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"I spend my life tuning into thoughts."
DVD ReviewI've always been a closet nerd about magic and magicians.
As a kid I was always saving my pennies to buy some small trick, and as I got older I dabbled in card sleights and forces, and even spent a time studying Corinda's 13 Steps To Mentalism after getting a personal recommendation for this mentalist bible from Teller (the short half of Penn & Teller). The realm of mentalism and doing cold reads (where one appears to know the personal thoughts of a roomful of strangers) is an acquired skill, and when it's done well it is brilliant and can appear supernatural, though it isn't.
I grew up watching The Amazing Kreskin on The Tonight Show and The Mike Douglas Show, and during his prime his mentalist act was without a doubt one of the best, though I always grew weary when he tried to imply, as he does here, that it's a "legitimate phenomena" and "for real". Those kind of bold-faced untruths are best left for the spoon-benders of the world. It's supposed to be entertainment.
After watching this performance by the well-known, old school mentalist I was struck by how his stage presence has deteriorated over the years, and he has moved his act away from the impressive cold reads into the realm of tired parlor tricks. Recorded in 2004 apparently for television (based on the "Next..." transitional segments between chapters) at the Friars Club in New York City in front of a small audience, Kreskin, who now more than ever seems to have lost the ability to deliver cohesive and logical patter during his act is left to rely on a schmaltzy hypnosis bit and a grade school-level levitation stunt to fill out 90 minutes.
He does reveal how some of his bits are performed, even if the ones he chooses to explain most people probably first learned when they were 11, and he sandwiches these revelations in between brief segments where he almost contradicts his actual magician talents as he continues to hint about his "real" ability. When he shows how he uses audience plants ("stooges") to help complete a couple of tricks, it seems to immediately negate the impact of his cold reads, because for all I know everyone in that room was in on the act.
I had high hopes for this release, but this particular performance is something of disappointment, because I know that as a mentalist Kreskin has more talent than is displayed here. The quality of his stage act really seems to have diminished, and his reliance on saying "Isn't that wild?" after each soft bit in order to milk applause seems desperate. Overall the set just seems distractingly unpolished, as if Kreskin was making it up as he went. That's not the Kreskin I remember.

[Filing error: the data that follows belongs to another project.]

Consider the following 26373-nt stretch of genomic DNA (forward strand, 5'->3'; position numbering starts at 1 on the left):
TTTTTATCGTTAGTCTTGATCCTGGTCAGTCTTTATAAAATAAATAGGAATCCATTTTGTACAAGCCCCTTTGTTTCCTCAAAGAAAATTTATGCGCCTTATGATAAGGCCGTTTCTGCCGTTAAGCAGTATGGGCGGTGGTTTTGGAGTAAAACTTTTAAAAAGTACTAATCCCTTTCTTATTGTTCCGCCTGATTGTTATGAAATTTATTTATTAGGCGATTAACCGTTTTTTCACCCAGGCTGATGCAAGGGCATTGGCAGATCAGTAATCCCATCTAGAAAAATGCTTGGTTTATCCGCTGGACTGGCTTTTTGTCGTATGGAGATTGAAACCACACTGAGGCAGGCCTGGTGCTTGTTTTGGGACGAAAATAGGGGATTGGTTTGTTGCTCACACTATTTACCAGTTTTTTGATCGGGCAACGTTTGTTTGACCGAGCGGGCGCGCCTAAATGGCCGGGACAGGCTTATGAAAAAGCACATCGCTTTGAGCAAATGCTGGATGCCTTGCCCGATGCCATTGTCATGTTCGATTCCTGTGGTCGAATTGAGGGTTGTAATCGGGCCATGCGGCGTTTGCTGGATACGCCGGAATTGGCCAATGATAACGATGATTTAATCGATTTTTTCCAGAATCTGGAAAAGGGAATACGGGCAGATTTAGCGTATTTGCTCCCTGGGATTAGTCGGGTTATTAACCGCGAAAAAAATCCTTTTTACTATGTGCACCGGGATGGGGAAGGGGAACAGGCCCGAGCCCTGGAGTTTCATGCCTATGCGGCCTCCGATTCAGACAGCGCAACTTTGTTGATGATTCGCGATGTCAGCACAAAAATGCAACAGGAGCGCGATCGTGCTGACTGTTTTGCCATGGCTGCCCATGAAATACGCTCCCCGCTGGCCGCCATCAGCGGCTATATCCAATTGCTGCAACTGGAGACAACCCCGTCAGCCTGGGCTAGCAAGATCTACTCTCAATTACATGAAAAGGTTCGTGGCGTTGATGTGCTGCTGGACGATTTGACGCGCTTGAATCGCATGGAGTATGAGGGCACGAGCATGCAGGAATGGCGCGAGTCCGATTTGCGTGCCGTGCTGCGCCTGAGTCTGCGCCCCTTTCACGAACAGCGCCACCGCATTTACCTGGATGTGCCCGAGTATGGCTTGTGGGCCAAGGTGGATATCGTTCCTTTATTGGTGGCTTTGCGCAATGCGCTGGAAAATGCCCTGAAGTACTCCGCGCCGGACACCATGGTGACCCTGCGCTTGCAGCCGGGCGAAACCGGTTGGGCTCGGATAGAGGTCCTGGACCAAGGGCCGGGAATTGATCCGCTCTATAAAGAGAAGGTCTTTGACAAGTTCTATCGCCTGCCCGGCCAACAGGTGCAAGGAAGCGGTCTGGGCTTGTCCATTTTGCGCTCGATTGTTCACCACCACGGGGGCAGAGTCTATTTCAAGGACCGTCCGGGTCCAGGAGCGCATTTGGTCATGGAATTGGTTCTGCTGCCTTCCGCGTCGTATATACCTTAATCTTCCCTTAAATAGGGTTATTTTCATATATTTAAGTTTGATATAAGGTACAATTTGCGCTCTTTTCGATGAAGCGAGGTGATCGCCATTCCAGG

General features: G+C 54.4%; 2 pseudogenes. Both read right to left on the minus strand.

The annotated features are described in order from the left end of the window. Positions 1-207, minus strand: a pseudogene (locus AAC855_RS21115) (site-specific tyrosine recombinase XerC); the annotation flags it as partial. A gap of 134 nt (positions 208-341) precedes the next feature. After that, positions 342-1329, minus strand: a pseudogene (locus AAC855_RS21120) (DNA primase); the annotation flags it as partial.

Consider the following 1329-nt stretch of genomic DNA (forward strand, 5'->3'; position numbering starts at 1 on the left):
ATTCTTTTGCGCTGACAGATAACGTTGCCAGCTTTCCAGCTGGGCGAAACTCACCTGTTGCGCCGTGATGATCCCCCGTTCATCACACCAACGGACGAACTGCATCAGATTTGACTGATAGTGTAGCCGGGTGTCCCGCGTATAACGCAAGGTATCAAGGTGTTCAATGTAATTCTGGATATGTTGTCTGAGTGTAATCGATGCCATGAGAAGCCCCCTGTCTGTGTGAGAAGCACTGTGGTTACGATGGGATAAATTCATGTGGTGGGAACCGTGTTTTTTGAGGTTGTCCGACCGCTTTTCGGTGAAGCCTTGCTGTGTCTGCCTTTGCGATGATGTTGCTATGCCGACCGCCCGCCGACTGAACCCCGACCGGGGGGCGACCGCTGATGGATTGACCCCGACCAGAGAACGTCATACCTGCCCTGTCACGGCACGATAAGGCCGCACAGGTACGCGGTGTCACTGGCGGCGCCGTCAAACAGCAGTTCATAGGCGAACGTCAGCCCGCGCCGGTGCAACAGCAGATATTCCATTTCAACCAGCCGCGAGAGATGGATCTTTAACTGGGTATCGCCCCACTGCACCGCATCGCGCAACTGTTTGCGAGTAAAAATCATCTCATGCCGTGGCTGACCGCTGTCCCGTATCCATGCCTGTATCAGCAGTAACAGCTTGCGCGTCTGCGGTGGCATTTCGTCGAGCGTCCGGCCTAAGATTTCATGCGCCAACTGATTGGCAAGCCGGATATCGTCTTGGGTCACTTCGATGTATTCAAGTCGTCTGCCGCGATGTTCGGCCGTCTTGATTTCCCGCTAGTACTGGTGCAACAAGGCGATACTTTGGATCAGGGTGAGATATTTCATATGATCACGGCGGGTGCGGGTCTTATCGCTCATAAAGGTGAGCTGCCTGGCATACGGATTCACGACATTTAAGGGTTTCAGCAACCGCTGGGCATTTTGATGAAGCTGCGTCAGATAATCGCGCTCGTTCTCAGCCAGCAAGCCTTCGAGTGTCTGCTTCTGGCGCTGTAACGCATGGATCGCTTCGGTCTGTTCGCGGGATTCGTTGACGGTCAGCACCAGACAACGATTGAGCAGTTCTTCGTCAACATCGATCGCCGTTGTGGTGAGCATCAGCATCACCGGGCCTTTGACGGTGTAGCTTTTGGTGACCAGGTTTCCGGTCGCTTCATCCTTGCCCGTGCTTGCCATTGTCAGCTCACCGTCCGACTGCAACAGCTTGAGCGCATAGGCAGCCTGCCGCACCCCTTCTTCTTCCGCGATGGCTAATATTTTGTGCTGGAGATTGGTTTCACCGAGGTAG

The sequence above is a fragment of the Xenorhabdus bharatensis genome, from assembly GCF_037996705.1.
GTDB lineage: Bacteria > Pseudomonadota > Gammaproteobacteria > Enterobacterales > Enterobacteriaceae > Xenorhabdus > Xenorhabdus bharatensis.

Rating for Style: C-
Rating for Substance: C-
Image Transfer Review: The modest shot-on-video image has been issued in the original 1.33:1 fullframe aspect ratio, and it generally looks presentable, aside from minor ringing and shimmer evident in some scenes. Colors look fairly natural and bright throughout, though fleshtones look a bit to warm.
Image Transfer Grade: B-
Audio Transfer Review: Audio is presented in a very basic 2.0 stereo mix, one that provides clear, nearly distortion-free patter by Kreskin and some moderately full music beds during the transitional sequences. There were some instances of minor clipping in spots, however. Nothing flashy, but suitable for the material.
Audio Transfer Grade: B-
Disc ExtrasAnimated menu with music
Scene Access with 20 cues and remote access
Extras Grade: D+
Final CommentsAs a fan of magic and mentalism, as well as being a longtime admirer of The Amazing Kreskin, I was troubled by how his act on this disc just seemed so awkward and sloppy, and not a true reflection of the way I remember seeing him at what I guess was his peak. His ability to read an audience is truly a fun thing to watch, but sadly that only merits a small portion of the "feats and stunts" performed here, most of which are pointless bits I learned when I was a kid.
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